Joe Besser was struggling for work at this time, and friend Lewis gave him a small role. It paid off well for Besser, who met Joey Bishop on the set, and wound up with a co-starring role on The Joey Bishop Show (1961) for the next few years.

A scene of note with Jerry Lewis chewing out an imaginary board room, all done in mime with music background, the music is "Blues in Hoss' Flat" popularised by the Count Basie and His Orchestra. A recording of it can be heard in Basie's March 1960 Paris concert, and there may be other recordings of it as well.

In the scene where Anastasia Anastasia toasts a dead man, the portrait of the man she's toasting is Francis X. Bushman, a matinee idol of the Silent Age of film, whose career continued well into the 1960s with such films as Sabrina (1954). This was not the only time Jerry Lewis requested Bushman in one of his films, as a portrait also appears in his film The Ladies Man (1961).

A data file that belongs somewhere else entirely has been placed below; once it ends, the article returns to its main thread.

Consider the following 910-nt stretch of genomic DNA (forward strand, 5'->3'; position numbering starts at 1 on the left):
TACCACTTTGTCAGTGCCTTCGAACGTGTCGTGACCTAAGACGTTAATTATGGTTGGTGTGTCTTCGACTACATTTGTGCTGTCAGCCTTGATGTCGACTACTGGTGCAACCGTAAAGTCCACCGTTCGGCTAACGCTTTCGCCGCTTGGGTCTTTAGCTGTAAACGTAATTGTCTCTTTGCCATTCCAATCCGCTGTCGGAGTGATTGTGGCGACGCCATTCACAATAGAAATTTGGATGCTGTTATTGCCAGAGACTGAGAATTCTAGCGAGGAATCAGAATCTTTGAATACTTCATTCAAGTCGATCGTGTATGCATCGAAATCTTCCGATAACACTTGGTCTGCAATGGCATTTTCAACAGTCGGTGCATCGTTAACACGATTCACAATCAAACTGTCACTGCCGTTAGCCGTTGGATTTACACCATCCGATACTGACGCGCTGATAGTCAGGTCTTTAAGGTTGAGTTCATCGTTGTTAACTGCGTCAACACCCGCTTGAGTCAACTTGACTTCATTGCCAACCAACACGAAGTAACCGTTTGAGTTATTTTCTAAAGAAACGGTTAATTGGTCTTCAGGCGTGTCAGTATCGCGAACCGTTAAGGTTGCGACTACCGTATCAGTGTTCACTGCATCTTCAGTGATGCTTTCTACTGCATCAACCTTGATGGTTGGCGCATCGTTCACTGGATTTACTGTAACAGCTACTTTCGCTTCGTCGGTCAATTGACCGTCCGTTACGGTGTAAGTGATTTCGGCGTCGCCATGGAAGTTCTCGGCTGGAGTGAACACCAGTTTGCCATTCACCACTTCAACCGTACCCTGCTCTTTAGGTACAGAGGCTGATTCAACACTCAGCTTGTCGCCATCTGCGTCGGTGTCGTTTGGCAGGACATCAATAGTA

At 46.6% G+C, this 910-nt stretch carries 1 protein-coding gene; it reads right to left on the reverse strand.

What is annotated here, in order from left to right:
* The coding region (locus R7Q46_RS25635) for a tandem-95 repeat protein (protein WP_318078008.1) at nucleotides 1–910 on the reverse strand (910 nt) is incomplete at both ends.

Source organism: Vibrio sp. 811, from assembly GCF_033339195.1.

When speaking at an Academy tribute to his career in the 1980s, Jerry Lewis cited this as being among his own favorites of all of his films.

Final film of Roscoe Ates.